Current fighting between M23 rebel group and the Congolese army near Goma has already displaced about 140,000 people over the last week. As the rebels took control of Goma, the capital of North Kivu province, and nearby town Sake, several tens of thousands of people caught up in the conflict were forced to flee. On Sunday, 18 November, the internally displaced persons (IDP) Kanyaruchinya camp of over 50,000 people emptied in just a few hours as the fighting came closer and people fled to Goma and Mugunga IDP camps, in search of safety and assistance.
The situation in the IDP sites in and around Goma is worrying. With humanitarian access to the camps being difficult and the arrival of a significant number of new IDPs to theses camps, camp residents are in dire need of access to drinking water, food and health assistance.
Various international and regional bodies, including the African Union, have highlighted the urgent need for talks between the rebels and the government if further conflict and displacement is to be avoided.
After a truce of three months, fighting between M23 rebel group and the Congolese army resumed on 17 November in Kibumba, at about 30km from Goma. Since April, clashes between M23 and the national army have displaced more than 300,000 people.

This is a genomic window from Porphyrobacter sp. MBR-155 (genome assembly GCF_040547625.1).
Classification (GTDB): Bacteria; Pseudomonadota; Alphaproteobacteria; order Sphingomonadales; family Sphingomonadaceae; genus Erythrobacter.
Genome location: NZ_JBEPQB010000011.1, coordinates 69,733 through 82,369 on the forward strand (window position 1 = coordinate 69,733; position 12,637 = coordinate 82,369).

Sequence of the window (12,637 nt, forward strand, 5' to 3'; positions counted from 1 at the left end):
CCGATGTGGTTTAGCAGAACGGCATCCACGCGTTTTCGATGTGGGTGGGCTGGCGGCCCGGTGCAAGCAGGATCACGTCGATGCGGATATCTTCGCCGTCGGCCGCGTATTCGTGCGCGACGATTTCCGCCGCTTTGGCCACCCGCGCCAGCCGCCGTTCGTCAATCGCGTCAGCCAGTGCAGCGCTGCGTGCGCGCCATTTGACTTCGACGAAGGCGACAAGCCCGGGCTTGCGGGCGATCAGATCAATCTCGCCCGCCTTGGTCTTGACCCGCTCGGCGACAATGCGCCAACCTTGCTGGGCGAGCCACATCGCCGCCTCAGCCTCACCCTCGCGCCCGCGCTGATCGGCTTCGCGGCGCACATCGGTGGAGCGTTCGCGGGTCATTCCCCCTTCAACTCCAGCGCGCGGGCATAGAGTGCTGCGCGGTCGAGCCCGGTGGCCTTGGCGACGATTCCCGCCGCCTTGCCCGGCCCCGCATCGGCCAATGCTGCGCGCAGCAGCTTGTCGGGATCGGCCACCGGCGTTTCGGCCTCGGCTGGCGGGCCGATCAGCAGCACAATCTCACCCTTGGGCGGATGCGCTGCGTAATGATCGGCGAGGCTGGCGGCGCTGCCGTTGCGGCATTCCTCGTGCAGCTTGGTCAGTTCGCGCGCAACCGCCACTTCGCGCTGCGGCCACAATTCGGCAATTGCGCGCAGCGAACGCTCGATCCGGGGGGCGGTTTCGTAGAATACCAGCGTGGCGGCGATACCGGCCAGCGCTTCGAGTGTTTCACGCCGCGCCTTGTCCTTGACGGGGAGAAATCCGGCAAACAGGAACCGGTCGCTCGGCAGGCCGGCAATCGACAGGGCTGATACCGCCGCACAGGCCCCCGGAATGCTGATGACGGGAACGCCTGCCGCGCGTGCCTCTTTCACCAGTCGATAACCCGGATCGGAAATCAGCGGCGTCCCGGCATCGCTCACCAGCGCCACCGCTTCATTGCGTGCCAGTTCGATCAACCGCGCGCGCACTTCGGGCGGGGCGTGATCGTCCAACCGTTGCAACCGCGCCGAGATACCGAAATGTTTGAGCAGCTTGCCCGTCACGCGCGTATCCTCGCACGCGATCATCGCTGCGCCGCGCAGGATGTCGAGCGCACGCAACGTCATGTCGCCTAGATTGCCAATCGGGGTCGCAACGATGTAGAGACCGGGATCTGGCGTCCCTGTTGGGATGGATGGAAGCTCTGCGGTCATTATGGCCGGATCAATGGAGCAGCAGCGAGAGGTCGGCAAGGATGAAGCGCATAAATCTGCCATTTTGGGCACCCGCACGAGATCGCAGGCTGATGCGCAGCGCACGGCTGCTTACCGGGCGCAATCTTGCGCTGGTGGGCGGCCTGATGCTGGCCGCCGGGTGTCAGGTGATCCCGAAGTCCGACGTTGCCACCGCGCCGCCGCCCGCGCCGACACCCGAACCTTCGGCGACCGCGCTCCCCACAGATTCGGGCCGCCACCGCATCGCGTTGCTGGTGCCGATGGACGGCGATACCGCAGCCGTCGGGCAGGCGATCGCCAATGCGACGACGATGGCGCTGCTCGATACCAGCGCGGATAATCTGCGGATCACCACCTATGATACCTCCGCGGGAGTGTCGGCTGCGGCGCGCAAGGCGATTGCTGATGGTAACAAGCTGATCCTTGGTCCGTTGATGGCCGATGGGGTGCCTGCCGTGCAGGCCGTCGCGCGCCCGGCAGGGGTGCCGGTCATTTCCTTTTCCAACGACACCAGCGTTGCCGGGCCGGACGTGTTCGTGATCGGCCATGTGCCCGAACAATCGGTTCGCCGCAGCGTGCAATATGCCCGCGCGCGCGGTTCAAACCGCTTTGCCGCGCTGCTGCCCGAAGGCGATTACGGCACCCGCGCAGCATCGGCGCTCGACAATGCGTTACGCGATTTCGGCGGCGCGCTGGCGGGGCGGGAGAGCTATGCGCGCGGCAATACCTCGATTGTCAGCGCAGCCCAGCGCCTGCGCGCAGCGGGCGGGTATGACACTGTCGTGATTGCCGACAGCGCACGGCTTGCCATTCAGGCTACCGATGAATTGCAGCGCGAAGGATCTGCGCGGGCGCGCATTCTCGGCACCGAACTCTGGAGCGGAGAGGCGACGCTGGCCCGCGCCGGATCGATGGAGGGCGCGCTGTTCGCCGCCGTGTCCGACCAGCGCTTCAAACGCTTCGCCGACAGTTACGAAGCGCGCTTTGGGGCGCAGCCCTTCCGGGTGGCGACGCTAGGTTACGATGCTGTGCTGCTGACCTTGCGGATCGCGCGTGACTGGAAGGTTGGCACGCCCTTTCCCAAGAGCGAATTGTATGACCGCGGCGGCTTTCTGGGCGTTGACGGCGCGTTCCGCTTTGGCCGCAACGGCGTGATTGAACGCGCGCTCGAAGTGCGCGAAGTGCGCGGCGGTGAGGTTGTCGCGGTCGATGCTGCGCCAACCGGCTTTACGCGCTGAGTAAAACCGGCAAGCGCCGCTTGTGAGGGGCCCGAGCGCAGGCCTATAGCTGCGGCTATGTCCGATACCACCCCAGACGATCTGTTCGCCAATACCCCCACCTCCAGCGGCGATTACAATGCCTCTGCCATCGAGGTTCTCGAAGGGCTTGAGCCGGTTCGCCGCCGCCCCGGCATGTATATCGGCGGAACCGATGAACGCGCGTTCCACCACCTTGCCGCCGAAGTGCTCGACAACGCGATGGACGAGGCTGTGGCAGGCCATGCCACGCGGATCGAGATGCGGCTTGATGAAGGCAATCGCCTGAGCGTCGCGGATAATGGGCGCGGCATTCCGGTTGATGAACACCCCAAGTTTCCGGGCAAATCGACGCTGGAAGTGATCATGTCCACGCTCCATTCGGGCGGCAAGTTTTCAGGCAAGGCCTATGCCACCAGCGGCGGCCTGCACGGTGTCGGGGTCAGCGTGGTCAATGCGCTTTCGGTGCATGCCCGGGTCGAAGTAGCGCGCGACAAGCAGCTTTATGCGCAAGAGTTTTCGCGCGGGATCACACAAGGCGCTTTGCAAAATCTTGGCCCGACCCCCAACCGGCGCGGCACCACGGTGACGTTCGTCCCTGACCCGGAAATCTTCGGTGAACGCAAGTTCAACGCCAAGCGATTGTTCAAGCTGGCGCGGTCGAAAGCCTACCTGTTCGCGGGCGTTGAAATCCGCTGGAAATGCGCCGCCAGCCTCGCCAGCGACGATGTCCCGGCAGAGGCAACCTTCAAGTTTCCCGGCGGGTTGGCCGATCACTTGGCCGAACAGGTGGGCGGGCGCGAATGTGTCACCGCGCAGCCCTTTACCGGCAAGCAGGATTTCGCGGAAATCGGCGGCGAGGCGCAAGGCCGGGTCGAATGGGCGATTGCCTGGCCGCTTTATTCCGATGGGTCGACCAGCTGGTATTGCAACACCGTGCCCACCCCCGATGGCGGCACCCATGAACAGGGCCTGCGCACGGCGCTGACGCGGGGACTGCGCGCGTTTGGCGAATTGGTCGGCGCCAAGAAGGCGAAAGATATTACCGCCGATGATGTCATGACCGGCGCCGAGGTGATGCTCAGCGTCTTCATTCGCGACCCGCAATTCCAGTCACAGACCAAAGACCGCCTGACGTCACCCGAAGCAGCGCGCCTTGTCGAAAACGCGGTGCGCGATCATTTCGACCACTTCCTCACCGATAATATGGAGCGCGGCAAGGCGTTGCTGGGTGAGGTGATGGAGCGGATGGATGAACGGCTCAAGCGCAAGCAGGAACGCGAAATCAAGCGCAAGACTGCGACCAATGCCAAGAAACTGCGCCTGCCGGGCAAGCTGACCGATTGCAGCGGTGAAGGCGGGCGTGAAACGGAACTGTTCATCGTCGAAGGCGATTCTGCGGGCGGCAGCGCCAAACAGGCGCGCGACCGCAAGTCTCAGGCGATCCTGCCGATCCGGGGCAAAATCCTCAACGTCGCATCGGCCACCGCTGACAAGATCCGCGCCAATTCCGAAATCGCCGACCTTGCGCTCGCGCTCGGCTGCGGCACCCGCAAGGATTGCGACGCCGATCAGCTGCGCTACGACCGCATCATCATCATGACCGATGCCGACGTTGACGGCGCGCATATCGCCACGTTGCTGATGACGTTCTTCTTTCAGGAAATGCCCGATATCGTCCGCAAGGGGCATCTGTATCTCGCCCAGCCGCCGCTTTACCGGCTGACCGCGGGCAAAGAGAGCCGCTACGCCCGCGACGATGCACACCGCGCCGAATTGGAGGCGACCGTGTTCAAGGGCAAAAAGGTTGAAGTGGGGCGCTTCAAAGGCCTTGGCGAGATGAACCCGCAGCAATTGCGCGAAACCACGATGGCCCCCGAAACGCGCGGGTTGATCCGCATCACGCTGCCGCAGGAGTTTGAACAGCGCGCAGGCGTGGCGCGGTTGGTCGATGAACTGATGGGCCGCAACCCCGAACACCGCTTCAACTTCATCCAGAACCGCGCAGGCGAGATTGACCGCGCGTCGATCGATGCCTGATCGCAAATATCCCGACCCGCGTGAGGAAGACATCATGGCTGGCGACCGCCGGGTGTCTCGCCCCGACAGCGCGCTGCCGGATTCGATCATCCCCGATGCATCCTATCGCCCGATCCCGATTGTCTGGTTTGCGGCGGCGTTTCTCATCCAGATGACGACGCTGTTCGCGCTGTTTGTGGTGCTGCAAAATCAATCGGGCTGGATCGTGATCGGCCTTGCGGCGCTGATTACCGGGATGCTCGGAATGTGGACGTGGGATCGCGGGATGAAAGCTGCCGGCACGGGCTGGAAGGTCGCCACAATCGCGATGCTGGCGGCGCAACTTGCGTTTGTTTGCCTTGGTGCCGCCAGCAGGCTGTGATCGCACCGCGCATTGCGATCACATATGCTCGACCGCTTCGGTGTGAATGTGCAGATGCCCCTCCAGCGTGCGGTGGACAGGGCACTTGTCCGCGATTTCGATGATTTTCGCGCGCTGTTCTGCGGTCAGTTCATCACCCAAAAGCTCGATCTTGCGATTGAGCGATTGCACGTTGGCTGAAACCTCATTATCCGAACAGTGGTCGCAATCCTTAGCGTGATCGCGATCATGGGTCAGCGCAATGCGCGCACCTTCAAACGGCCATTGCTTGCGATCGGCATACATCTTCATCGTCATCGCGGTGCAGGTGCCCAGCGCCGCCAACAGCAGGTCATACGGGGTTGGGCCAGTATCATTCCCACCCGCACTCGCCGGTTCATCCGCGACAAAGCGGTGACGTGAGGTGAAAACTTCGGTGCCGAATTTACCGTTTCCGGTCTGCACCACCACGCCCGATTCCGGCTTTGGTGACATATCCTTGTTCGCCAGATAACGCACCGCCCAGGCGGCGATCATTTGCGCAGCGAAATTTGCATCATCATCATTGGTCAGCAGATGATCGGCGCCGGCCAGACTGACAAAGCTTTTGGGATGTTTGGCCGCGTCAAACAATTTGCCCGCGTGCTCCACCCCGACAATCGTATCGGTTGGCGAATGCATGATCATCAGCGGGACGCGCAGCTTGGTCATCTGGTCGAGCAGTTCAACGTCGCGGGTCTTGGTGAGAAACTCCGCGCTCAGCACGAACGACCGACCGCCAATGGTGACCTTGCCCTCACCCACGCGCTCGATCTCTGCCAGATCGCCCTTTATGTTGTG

LRA-related displacement in central Africa
An end to the emergency, but not to IDPs’ needs
26 September 2013
Since the Lord's Resistance Army first emerged in the 1980s, the group's notorious and brutal violence has displaced an estimated 2.5 million people within and across borders in central Africa. IDMC’s regional overview of LRA-related displacement looks at those living in internal displacement situations as a result of LRA violence in Uganda, South Sudan, DRC and CAR.(...)
Download the Overview English
Download the Map English
As Goma falls to rebels, displaced young girls and boys face increased risk of rape and recruitment
Geneva, November 2012: As Goma falls to rebel group M23, and tens of thousands are forced to flee their homes, the Internal Displacement Monitoring Centre (IDMC) and the Norwegian Refugee